FIG. 3 shows in comparison with FIG. 1 how the control circuit previously described can easily be expanded by further modules. The additional high-voltage module 37 and the additional energy module 41 compared with the example of embodiment of FIG. 1 are simply inserted into the ring of optical waveguides 20. The remaining modules and the central control unit 13 are not changed compared with the example of embodiment of FIG. 1 and are therefore denoted by the same reference numerals. The additional high-voltage module 37 serves to increase the pulse peak current of the gas discharge in the laser resonator 1 and thus to increase the output power of the laser. The additional energy measuring module 41 is provided with an external optical sensor 40 which is arranged directly at the location of the working process which is to be carried out by the laser beam. With the sensor 40 arranged directly at the working location of the laser beam the laser power is measured directly where it is used and account taken of any power losses on the transmission path from the laser to the working location.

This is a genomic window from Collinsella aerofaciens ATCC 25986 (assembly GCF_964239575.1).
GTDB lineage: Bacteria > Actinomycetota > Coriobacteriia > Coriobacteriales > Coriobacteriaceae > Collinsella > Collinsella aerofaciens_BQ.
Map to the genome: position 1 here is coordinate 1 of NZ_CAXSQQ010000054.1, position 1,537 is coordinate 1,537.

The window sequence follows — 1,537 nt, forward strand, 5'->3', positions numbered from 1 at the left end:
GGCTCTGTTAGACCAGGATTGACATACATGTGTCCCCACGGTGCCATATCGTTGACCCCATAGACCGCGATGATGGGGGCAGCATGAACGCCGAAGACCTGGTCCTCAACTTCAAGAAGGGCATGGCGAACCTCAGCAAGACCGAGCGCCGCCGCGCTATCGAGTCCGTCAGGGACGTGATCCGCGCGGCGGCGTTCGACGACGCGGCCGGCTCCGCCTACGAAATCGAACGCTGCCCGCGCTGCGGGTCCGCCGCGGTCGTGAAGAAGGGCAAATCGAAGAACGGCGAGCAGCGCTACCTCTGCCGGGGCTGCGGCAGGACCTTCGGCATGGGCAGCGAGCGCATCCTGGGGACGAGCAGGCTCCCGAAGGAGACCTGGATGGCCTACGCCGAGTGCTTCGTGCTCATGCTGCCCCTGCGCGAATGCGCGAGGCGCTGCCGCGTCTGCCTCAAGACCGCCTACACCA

The invention thus permits simple insertion of additional modules into the ring circuit of optical waveguides and other modules.

To enable such an expansion of the control circuit with further modules to be carried out as simply as possible without complicated modifications of the software a special initialization procedure is proposed which will be explained hereinafter with reference to the flow chart of FIG. 4.